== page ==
ANC 'trying to hijack the state'

2008-03-11 00:00

John Kane-Berman made a perceptive observation recently that as a result of the Polokwane Conference, the African National Congress as a political party is in effect attempting to elevate itself above the state and the government, which is thereby rendered subservient to the dictates of this party.

This idea of the dominance of a political party over the state is classical Marxist-Leninist theory on which the erstwhile Soviet Union and its Eastern block allies, respectively, operated after the 1917 Bolshevik Revolution and during the period of the Cold War.

This was clearly spelt out by the new secretary-general of the ANC, Gwede Mantashe, who reported at a meeting of its National Executive Committee (NEC) in January that it "confirmed the principle that the ANC is the strategic political centre that directs and guides its deployees in various centres".

These cadre deployees have in the past, inter alia, involved all its members of Parliament. The true significance of Polokwane is that now the president of South Africa, Thabo Mbeki, who is no longer the president of the ANC, is deemed to be a mere deployed cadre of the ANC and is obliged to do the bidding of the NEC. This also applies to members of his Cabinet and deputy ministers. If this is indeed the position, then as far as realpolitik is concerned, there has been a seismic shift of political power from the president and his cabinet, designated as the executive authority in South Africa, to the NEC, headed by the president of the ANC.

The ANC in the post-Polokwane era desires to in effect rule and govern South Africa through the NEC, which is comprised of 87 party-elected members. This corresponds to a politburo in Marxist-Leninist terminology. These members of the NEC were elected exclusively by the signed-up membership of the ANC, which is about 650 000 people. This is in manifest conflict with the letter and spirit of the Constitution, which in Section 2 proclaims its supremacy and declares further that "law or conduct inconsistent with it is invalid, and the obligations imposed by it must be fulfilled".

Section 85 of the Constitution vests executive authority in the president, who must exercise this authority with other members of the Cabinet. Section 92 declares that the president, deputy president and ministers are accountable "collectively and individually to Parliament". By declaring the NEC as the only centre of power and as the highest decision maker in the land, the ANC is attempting to usurp the authority of a democratically elected Parliament and its executive president. This is a grave assault on the Constitution and multi-party democracy, enshrined in it as set out in Section 1 of the Constitution. The Constitution will thereby be rendered ineffective and de facto power will be concentrated in the NEC, which will operate like a Marxist-Leninist politburo.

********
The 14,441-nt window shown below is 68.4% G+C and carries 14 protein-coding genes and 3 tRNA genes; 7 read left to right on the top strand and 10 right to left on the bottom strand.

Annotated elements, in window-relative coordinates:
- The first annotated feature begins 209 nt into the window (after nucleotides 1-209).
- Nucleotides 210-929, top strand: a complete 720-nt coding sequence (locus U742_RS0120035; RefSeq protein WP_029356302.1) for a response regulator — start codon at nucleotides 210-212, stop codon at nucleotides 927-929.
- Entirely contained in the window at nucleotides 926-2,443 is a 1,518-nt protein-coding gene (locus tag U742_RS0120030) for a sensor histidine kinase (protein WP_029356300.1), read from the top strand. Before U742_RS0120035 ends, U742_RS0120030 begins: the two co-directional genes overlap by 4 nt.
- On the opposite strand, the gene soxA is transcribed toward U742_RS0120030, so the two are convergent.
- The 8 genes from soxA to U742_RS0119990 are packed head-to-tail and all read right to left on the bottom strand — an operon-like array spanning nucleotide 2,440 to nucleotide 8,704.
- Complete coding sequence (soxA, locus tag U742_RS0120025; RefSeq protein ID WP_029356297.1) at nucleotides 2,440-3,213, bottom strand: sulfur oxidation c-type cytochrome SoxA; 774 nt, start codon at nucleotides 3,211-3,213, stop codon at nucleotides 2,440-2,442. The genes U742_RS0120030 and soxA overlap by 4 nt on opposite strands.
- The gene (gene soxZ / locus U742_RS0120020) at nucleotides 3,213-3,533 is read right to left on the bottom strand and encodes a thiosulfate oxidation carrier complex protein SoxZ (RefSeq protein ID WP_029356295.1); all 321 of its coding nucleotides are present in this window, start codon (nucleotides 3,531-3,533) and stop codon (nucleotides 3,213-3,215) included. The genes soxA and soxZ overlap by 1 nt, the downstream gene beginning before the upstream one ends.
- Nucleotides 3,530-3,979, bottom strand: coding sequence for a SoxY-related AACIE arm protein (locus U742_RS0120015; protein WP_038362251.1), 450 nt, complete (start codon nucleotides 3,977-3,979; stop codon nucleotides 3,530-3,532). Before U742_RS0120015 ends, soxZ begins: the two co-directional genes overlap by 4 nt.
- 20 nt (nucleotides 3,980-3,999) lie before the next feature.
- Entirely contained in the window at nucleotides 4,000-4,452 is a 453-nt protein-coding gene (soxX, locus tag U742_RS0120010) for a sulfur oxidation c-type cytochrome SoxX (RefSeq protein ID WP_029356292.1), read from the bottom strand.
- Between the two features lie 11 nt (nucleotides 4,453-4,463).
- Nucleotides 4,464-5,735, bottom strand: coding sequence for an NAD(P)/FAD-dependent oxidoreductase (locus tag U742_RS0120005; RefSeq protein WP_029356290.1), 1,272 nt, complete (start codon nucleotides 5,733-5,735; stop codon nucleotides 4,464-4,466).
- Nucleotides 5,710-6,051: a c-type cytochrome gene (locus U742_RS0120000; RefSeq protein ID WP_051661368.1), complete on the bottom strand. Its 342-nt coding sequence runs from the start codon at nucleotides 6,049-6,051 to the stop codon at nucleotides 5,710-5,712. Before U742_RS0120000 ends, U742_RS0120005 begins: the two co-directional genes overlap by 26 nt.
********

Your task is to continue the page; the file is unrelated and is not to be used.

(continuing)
The doctrine of separation of powers, the system of checks and balances and political accountability are central to the theory and practice of constitutionalism, on which our Constitution is premised. These are clearly under sustained attack by the ANC and its post-Polokwane leadership, which is impatient with any kind of constitutional constraint on it and wishes to marshal untrammelled power in itself. It is also clearly reflected in its uncalled for and unsubstantiated criticism of both the judiciary and the media.

A clear political pattern is emerging in that institutions and bodies that pose any kind of formidable obstacle to the exercise of unbridled power in the body politic of South Africa are attacked and undermined by politicians in the ANC.

South Africans, having achieved and created a democratic system of government at a sublimely great cost, need to protect robustly this system of government.

* Professor George Devenish is a Democratic Alliance councillor with the Ethekweni Municipality. He writes in his personal capacity.

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